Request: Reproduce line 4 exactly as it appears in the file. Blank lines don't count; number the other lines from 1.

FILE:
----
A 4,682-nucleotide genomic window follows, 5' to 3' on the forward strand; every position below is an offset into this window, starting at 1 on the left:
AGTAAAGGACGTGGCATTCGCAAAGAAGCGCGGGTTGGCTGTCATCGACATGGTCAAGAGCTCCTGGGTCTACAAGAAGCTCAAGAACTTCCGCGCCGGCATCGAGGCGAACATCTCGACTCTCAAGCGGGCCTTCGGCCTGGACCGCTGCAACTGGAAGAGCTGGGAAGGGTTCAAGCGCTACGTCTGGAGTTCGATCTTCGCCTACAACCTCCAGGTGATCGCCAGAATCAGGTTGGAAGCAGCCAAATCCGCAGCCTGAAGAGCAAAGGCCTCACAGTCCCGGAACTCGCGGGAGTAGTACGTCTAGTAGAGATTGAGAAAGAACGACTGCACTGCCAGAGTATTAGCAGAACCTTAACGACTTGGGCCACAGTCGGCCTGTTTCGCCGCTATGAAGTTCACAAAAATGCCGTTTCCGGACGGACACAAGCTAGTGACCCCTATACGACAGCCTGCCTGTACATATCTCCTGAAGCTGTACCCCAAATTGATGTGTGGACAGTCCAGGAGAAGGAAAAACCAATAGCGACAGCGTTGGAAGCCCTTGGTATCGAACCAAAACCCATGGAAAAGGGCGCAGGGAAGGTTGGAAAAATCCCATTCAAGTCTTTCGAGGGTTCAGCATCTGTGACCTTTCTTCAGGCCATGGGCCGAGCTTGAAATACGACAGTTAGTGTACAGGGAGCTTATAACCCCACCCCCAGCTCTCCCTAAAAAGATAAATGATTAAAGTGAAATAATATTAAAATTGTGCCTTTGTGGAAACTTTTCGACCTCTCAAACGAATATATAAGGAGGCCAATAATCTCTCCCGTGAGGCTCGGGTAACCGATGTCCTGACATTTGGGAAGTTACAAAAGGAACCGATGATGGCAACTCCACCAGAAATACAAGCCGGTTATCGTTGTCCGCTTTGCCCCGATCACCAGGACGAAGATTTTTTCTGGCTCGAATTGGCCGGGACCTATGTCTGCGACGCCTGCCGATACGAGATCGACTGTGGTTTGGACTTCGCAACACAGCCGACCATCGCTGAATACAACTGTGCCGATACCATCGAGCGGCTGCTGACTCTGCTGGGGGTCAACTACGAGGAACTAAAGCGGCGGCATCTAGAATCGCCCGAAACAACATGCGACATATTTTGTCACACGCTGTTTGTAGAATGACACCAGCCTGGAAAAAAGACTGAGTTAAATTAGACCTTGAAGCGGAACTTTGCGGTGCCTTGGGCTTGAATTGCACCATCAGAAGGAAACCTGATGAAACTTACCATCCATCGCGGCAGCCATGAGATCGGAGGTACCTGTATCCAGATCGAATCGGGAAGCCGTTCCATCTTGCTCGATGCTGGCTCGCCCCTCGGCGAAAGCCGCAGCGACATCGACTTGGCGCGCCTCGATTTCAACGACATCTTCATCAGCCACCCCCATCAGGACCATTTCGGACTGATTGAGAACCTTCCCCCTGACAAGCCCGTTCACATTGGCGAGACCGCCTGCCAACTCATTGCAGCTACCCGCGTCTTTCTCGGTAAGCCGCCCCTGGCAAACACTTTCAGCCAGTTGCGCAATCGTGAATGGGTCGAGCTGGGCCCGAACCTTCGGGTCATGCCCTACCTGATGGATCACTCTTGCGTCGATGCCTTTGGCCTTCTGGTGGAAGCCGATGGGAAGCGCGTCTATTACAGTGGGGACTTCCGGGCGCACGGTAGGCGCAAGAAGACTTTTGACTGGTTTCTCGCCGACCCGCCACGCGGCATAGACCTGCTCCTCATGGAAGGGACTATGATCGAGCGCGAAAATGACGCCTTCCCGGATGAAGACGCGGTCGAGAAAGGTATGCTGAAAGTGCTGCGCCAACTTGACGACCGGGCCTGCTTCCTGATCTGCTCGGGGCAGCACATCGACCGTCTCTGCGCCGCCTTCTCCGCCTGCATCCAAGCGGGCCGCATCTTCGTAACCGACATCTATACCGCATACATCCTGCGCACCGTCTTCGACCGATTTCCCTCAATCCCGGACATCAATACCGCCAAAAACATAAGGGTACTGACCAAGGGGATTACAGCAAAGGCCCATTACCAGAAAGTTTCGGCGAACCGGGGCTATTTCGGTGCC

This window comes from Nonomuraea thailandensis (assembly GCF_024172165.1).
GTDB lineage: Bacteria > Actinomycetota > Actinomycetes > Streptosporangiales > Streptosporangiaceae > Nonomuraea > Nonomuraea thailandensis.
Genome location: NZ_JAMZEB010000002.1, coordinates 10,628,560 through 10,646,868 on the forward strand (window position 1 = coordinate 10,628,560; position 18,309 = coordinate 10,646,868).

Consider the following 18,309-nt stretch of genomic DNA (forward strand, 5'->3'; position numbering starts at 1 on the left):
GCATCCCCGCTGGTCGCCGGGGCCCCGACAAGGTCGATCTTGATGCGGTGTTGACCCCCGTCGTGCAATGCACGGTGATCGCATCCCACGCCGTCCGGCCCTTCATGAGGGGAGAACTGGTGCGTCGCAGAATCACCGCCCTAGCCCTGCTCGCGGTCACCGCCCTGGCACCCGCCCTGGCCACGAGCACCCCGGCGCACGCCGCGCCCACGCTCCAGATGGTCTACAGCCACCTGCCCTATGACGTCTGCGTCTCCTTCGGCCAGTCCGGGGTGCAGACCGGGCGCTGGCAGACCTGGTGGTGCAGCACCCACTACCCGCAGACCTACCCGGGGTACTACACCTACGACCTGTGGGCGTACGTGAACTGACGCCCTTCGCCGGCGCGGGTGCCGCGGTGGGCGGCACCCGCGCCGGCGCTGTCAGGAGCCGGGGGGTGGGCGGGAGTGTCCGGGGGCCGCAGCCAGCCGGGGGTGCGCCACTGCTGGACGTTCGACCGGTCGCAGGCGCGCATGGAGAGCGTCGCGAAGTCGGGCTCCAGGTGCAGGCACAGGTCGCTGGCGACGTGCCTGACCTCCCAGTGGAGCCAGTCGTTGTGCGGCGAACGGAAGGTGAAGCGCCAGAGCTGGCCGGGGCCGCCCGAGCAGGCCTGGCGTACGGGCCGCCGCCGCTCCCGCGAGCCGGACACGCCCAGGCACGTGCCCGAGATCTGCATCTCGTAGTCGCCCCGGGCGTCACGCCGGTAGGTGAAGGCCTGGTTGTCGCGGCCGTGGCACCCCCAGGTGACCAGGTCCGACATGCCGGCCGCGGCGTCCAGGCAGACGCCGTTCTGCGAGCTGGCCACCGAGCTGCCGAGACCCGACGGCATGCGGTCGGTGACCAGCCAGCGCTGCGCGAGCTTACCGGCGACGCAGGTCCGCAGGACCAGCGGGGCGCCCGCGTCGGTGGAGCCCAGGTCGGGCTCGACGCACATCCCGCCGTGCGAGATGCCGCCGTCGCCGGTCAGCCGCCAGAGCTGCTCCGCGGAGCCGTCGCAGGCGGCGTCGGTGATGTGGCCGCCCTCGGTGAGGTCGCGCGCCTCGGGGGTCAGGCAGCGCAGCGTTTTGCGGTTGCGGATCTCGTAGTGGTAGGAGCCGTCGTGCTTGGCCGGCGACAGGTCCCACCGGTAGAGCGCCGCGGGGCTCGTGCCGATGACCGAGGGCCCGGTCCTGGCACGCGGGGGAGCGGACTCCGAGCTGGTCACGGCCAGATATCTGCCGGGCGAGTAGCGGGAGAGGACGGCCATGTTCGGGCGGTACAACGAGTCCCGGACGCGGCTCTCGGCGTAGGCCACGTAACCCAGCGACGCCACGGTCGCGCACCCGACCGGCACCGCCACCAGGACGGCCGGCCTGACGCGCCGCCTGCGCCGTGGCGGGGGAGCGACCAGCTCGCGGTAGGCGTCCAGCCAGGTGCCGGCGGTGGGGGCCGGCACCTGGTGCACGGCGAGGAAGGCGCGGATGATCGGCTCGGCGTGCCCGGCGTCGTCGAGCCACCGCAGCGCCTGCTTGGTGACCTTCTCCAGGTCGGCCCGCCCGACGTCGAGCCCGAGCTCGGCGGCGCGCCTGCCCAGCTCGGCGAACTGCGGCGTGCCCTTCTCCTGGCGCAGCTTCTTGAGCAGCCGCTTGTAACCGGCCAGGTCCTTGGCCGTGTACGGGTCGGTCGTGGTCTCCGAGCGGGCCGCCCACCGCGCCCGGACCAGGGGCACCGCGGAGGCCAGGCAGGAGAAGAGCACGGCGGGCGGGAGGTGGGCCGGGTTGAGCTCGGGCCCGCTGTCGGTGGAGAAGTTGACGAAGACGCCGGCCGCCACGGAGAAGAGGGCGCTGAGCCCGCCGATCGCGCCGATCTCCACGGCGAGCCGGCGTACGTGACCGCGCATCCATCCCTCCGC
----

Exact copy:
GTDB lineage: Bacteria > Actinomycetota > Actinomycetes > Streptosporangiales > Streptosporangiaceae > Nonomuraea > Nonomuraea thailandensis.